• A Domestic Manager. Companies should have a single point of contact for employees who have non-emergency questions or who have typical employment-related grievances that would domestically be addressed by Human Resources. To the extent possible, this contact should be the same throughout the course of the assignment to provide the employee with continuity and consistency.
  • Consular Monitoring Programs. Make it mandatory for all employees traveling internationally or stationed abroad to register with the local embassy or consulate of their home country.  For US citizens, for example, this can be accomplished through the US Department of State’s Smart Traveler Enrollment Program (STEP).  Through this program, a periodic business traveler can register individual trips with the consular post, and frequent business travelers and short/long term transferees can create individual profiles, or a group profile if employees are traveling as a team. The benefits of enrolling in STEP include the following :
  • Receiving important information from the Embassy about safety conditions in the country of destination, and helping the traveler make informed decisions about his or her travel plans.
  • Enabling the U.S. Embassy to contact the registered traveler in an emergency, whether natural disaster, civil unrest, or family emergency.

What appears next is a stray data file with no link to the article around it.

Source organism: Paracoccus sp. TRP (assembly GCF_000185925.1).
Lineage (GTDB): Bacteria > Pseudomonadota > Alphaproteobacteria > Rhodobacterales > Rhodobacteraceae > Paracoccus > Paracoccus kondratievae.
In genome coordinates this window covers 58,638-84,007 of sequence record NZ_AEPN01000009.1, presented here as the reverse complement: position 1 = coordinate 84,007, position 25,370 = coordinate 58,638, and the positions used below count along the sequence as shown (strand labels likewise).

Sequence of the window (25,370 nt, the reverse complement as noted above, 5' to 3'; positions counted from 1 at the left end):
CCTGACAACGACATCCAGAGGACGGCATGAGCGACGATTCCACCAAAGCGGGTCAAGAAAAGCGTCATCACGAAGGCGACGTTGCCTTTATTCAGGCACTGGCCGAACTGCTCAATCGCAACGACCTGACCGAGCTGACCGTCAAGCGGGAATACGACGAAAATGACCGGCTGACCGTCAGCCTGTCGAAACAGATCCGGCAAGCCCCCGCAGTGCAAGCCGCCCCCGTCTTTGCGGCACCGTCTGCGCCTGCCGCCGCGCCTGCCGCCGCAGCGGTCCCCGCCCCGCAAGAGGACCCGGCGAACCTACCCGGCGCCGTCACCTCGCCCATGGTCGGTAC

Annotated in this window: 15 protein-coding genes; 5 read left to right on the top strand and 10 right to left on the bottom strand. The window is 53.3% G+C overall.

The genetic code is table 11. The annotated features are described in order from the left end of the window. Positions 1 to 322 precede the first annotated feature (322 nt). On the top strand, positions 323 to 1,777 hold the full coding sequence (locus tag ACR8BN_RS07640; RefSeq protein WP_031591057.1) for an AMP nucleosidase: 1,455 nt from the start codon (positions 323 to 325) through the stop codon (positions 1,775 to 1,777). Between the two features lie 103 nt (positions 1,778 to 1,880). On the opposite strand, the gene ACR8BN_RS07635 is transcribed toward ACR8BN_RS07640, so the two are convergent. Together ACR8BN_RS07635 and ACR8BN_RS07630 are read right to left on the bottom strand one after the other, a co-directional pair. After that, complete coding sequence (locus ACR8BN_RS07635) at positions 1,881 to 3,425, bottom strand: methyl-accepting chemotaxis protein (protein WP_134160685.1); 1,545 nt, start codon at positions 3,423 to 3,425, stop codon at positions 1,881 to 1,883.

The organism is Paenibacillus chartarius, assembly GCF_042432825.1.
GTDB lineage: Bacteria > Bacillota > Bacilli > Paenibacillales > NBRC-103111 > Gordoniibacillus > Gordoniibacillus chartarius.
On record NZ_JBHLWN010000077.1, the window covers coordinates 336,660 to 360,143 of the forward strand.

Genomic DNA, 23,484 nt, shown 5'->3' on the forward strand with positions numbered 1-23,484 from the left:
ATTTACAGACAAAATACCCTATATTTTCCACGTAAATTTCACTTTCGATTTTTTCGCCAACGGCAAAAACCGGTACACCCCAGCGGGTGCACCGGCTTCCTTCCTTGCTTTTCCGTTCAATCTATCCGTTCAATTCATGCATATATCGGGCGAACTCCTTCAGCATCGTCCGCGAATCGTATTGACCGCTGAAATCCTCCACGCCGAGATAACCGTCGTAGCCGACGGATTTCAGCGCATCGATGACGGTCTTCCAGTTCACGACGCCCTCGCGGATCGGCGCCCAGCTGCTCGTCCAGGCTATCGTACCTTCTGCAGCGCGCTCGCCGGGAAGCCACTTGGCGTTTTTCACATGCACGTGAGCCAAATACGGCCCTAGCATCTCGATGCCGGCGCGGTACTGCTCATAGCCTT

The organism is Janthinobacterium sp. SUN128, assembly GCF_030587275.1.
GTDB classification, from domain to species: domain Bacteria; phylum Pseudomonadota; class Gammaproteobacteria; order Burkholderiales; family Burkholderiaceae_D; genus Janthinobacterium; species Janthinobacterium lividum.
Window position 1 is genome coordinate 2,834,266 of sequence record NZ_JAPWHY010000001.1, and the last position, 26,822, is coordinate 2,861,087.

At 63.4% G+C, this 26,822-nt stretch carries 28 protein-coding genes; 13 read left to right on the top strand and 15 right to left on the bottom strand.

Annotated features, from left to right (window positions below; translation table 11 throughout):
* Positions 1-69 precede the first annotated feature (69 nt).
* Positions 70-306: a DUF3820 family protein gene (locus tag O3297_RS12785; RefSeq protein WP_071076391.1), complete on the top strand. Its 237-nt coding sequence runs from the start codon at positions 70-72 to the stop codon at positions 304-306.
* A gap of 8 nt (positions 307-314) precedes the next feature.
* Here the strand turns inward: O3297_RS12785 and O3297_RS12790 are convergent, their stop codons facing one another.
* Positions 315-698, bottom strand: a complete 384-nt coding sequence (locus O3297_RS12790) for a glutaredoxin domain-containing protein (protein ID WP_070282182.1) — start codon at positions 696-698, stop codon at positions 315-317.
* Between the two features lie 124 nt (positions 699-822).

• Helping family and friends get in touch with the traveler in an emergency.

Remember,  it is ultimately the employee who is risking their life traveling abroad. Not only should the offer letter empower the employee with information useful in determining whether to accept a job, but employers should vest employees – in writing – with the ability to use their own judgement regarding safety. If a meeting location or time is suspicious or of concern, the employee abroad should have final say about last-minute cancellations. Transparency and empowerment can help employees abroad navigate and confidently handle acts of terrorism, petty crime, and – most common – natural disasters like earthquakes, power outages, and floods.

If you have any questions about any of the above or if you wish to discuss the various employment, immigration and corporate structure issues that surround stationing employees overseas, feel free to call or email at any time.

Sincerely,

Carrie Counselor

From: Ned Help

To: Carrie Counselor

Subject: Offer Letters for Employees Working Abroad

Carrie:

Although I’ve been writing offer and assignment letters for more than 15 years, I’m curious as to what are today’s best practices for preparing these documents as our company extends its global reach.  Specifically, what are the critical components these letters need to address for employees who will be working abroad in places like Latin America, Northern Africa, and the Middle East?  Continue Reading Innocents Abroad: Sending Employees Into Harm’s Way – A Word About Offer Letters